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SMARC: The Smart Choice for Low-Power Embedded Computing

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Matthias Huber,
VP of Marketing ADLINK Technology Inc.


HPERC Technical Forum
SMARC: The Smart Choice for Low-Power Embedded Computing

Thirty years after the mainstream adoption of the personal computer, the industry faces another paradigm shift in information technology. The technology behind the IBM PC and similar machines not only revolutionized desktop computing, but changed the world of embedded computing, which previously was restricted to the use of expensive minicomputers or custom digital logic, with an often prohibitively high cost of non-recurrent engineering.

Embedded PC form factors have enabled systems integrators to implement a wide variety of systems, tackling many different applications. The most successful PC platforms were designed for power envelopes that run from tens of watts to more than a hundred. This puts some portable and low-energy applications out of reach. Using non-PC architectures can extend the benefits of off-the-shelf computing platforms even further.

The rise of architectures designed for mobile phones and tablets introduces a new paradigm. This shift promises to extend the reach of embedded computing into new markets, providing users with not just energy-efficient systems, but intuitive user interfaces based on touchscreens and voice recognition. These interfaces promise to revolutionize treatment in medical applications, provide more sophisticated control to industrialequipment operators and create the opportunity to access the internet in remote and previously hard-to-reach locations.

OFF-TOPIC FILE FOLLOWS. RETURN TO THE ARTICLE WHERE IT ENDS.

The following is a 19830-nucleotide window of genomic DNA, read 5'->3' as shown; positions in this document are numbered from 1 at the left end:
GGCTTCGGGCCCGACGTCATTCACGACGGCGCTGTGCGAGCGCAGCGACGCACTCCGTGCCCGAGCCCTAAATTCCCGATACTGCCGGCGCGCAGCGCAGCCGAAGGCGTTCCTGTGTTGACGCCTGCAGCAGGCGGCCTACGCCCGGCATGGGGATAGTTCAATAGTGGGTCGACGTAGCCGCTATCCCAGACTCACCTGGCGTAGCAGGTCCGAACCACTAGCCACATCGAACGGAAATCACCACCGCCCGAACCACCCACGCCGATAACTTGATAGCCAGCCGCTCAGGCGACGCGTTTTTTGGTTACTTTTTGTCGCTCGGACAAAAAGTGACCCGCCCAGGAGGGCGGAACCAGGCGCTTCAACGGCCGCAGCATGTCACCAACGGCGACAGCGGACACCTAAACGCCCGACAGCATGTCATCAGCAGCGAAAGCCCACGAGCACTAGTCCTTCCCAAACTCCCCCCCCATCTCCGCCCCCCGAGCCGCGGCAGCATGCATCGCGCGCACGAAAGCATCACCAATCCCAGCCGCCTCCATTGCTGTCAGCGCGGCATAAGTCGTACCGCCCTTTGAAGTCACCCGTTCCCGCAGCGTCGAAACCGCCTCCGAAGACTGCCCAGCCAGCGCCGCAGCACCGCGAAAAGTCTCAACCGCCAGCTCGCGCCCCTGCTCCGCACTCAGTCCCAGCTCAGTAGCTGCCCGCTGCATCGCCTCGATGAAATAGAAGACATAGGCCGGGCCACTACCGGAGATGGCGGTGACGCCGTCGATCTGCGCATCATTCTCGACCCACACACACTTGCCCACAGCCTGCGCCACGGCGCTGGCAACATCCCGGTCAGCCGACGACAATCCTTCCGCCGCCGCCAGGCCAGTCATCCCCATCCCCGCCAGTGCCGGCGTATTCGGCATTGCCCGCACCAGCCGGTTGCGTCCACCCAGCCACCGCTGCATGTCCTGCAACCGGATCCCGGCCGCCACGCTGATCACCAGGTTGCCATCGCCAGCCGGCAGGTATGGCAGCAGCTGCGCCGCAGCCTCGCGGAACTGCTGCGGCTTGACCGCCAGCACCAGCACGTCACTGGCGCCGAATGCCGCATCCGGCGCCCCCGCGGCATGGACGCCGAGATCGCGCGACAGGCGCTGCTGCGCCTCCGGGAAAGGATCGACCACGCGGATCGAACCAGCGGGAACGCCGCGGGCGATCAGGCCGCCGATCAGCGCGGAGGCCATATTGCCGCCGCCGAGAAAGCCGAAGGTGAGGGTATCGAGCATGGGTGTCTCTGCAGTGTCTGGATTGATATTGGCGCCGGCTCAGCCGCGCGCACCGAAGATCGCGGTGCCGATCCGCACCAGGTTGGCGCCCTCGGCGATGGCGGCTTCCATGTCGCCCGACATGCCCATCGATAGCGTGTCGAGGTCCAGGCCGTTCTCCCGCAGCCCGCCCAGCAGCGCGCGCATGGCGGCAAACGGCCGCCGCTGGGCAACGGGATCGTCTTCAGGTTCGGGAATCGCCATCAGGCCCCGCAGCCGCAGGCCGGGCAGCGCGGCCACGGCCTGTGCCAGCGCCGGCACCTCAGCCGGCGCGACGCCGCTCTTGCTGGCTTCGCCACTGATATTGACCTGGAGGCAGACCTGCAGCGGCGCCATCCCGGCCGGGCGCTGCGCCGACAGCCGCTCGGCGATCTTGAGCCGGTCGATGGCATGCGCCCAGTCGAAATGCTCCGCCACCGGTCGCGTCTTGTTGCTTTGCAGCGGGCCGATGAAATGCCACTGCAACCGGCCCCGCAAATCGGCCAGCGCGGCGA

Optimized for the mobile phone and tablet markets, the ARM architecture provides an effective alternative that extends the power envelope into low-energy applications where it has previously been difficult to adopt standard form factors, and therefore had to absorb the high up-front costs of custom board and module design. At the same time, ARM offers scalability into upcoming high-performance computing and 64-bit platforms that will make it possible to build advanced, highly energy-efficient server platforms. ARM underpins this new, third generation of embedded computing.

There are strong historical contrasts between the Intel x86 and ARM market environments. Intel has been instrumental in defining not just the core microprocessor and instructionset architecture, but also the architecture of peripherals.

Companies that provide embedded-computing products based on the x86 architecture have been able to leverage that (chip level) expertise by providing either proprietary or open-standard products that employ a common I/O interface. Through the use of common connector pinouts, it is possible for customers to select from a wide range of hardware- and software-compatible peripherals with which they can customize their end products.

COM Express v.s. SMARC

COM Express® is an example of a successful embedded computing I/O standard. It is a computer-on-module (COM) form factor that offers high integration to the degree that a complete, compact PC can be used in an end application as though it were a discrete integrated circuit component.

The COM Express module itself typically comprises the core processor and memory together with the standard I/O of a typical PC, including USB ports, audio, graphics and Ethernet networking. The PCI Express lanes and all other I/O signals that provide support for custom I/O expansion are mapped to two high-density, low-profile connectors on the bottom side of the COM.

With COM Express, the emphasis is on high-speed I/O expansion. A pair of high-density connectors provide up to 32 PCI Express lanes and multiple storage, networking and graphics channels. In addition to providing a connector with a high degree of signal integrity and robustness, COM Express provides standardization, which is instrumental in building up a large portfolio of CPU modules and carrier boards from many different vendors. The road to a standard I/O pinout was assisted by the manner in which the PC form factor is itself built on a commonly accepted set of standard I/O functions.